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Optimize for light air

2017 June 16

Instead of turning on the engine, discover the art and pleasure of coaxing a boat through a small breeze

Sailing in light air is a science and an art. The science comes from adjusting your sails and position of sail to get the maximum lift and momentum. The art is the patience and fortitude for you and your crew to remain still, quiet and aware while resisting the urge to reach for the start button on the “Iron Genny.” With some experimentation and focus, you’ll fine that it’s not difficult to keep the boat moving well in light air, and it can be surprisingly pleasurable sailing too. 

Keeping the boat moving starts with understanding and appreciating the wind. In normal conditions there is more wind at the top of the mast than closer to the water. This fact is especially important when understanding sail trim and twist to maximize the amount of draft in your sails to take advantage of these conditions.

Ease halyards and the backstay to provide some headstay sag, and steer with a light touch to optimize light-air performance.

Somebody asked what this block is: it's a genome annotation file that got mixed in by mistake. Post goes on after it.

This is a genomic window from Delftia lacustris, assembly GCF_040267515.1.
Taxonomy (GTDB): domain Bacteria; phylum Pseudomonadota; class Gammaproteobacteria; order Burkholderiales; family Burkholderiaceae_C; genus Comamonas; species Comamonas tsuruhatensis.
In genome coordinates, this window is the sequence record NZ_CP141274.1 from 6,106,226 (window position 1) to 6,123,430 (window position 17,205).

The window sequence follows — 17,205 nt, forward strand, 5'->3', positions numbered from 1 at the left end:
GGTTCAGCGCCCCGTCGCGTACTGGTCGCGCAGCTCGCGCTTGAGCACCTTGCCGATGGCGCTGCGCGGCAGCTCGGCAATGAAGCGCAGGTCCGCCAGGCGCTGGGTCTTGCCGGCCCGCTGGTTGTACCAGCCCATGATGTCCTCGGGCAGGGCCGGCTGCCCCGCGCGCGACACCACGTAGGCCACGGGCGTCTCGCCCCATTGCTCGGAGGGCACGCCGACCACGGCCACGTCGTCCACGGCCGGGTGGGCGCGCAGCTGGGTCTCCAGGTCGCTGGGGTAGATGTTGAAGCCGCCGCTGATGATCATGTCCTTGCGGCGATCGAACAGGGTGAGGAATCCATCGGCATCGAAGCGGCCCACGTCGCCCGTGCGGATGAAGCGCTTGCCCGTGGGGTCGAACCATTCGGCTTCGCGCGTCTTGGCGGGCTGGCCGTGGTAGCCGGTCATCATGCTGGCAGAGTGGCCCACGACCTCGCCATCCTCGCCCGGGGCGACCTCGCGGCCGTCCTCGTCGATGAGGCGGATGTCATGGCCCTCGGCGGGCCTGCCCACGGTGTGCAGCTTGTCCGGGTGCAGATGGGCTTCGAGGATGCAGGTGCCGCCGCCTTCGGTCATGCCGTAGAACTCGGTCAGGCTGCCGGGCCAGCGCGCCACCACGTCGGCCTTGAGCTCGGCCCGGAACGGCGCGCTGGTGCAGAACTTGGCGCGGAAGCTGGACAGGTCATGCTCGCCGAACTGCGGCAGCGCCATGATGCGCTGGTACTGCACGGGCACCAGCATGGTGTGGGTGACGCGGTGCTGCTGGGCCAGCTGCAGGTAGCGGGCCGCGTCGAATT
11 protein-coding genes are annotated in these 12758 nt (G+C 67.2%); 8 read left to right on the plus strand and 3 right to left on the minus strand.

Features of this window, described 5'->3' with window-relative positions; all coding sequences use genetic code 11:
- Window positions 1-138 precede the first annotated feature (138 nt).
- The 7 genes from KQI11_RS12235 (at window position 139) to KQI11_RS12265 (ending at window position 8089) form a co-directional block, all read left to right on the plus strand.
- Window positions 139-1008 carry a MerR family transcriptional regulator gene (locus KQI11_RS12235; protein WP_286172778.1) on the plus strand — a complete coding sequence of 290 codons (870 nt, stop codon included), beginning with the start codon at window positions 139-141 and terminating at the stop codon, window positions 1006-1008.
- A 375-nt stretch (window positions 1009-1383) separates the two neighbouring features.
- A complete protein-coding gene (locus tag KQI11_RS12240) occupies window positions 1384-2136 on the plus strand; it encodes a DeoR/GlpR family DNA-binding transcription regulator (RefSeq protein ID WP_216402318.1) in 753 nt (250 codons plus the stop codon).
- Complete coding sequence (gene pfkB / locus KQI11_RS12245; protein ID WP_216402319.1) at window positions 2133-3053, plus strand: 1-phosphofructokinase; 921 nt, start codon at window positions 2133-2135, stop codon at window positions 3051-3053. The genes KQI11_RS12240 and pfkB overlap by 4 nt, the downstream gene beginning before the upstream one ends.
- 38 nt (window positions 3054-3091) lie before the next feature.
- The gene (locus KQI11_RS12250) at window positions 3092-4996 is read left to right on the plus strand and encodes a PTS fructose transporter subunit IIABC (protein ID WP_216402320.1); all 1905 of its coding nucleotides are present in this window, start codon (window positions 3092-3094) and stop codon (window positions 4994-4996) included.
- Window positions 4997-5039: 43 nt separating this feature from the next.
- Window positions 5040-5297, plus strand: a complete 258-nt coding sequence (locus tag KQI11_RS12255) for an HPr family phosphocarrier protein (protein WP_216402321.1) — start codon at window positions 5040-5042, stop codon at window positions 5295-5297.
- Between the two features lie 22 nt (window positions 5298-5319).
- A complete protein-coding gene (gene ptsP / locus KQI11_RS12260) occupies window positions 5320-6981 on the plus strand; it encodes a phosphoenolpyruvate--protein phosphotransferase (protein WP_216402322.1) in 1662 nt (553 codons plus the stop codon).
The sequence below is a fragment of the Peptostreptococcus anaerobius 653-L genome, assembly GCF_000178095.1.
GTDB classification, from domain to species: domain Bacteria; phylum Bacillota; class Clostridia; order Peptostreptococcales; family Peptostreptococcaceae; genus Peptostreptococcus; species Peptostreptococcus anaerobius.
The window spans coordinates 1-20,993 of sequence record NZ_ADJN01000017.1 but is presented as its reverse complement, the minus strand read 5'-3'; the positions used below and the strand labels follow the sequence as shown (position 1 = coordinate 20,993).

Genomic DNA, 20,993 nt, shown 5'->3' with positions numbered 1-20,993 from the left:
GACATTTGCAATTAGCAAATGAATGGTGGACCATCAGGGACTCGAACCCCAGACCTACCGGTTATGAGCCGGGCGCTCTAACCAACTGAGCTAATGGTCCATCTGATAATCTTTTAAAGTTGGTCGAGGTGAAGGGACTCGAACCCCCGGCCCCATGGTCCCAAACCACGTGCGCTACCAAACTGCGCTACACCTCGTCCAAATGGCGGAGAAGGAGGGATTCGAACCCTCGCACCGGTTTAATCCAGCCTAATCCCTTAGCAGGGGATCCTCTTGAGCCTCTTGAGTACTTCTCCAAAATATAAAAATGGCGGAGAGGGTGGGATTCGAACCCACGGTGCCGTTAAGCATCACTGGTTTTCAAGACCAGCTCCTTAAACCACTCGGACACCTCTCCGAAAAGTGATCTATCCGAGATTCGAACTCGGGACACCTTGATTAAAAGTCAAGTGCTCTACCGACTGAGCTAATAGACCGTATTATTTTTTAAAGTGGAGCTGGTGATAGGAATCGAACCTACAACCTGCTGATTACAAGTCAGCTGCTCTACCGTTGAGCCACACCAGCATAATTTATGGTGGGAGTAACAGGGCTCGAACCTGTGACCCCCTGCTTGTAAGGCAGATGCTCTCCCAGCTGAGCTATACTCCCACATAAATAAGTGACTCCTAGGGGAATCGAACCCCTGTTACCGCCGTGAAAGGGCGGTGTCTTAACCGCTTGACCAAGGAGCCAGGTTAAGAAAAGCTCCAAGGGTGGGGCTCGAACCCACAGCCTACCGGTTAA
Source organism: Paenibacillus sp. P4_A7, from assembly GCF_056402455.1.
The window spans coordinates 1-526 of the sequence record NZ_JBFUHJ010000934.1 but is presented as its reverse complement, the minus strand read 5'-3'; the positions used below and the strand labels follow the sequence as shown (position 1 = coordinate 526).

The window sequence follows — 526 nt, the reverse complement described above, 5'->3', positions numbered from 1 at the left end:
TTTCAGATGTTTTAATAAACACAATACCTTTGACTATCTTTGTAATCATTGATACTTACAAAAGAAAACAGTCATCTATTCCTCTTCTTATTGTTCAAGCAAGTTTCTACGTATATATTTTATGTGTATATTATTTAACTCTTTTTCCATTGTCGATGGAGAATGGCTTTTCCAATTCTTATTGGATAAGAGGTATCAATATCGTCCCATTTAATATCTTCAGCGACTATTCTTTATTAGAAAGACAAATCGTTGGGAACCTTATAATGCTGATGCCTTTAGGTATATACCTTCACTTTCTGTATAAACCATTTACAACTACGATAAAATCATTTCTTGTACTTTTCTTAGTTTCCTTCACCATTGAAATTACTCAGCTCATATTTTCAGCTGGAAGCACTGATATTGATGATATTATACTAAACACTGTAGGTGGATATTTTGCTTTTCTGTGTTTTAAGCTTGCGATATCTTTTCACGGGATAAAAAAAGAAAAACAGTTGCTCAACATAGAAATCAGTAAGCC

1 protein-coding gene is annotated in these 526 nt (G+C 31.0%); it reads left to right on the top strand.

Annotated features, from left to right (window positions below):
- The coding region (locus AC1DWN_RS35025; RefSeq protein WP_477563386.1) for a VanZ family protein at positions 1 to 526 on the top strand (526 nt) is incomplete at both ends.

Paul Todd/Outside Images photo


It’s also important to consider momentum. In light air the best points of sail are around a close reach—45 to 60 degrees to weather. Although it may seem you could point higher, you’ll lose your apparent wind and momentum by trying to point too high. Additionally, you’ll lose the effectiveness of your keel and rudder without enough water moving across them. Pay attention to the nuance of lighter winds, which can be erratic. In your heightened state of awareness, you’ll want to anticipate boat position and trim to capture every breath of wind over your sails.

You have to adjust to the conditions and if you’re on a boat with headsail options, this is the first change you’ll want to make. Choose your lightest headsail. A light genoa is good for light air, but in ghosting conditions a windseeker—an unstayed (freestanding) small foresail that tacks to the deck aft of the forestay and can be hoisted with a spinnaker halyard—is an excellent option. These sails are small and light and will help keep the boat moving. Another great option on a boat with an expansive sail inventory is a Code Zero—a much larger sail that can be flown 60 degrees to weather, but is significantly lighter than a traditional jib or genoa. 

With the sail selection made, think about easing everything. Start with the backstay, which will provide more headstay sag, setting up a means to create more draft in both the foresail and mainsail. Ease both your jib and main halyards until you see a couple of horizontal wrinkles in your sails. On the main, ease the cunningham and vang along with perhaps a couple of inches in the outhaul. Ease your sheets on both sails, but keep your sails full. Bring your traveler to weather and adjust your mainsheet to bring your boom to about the centerline of the boat. This will create sail twist at the top of the sail and draft to power your main.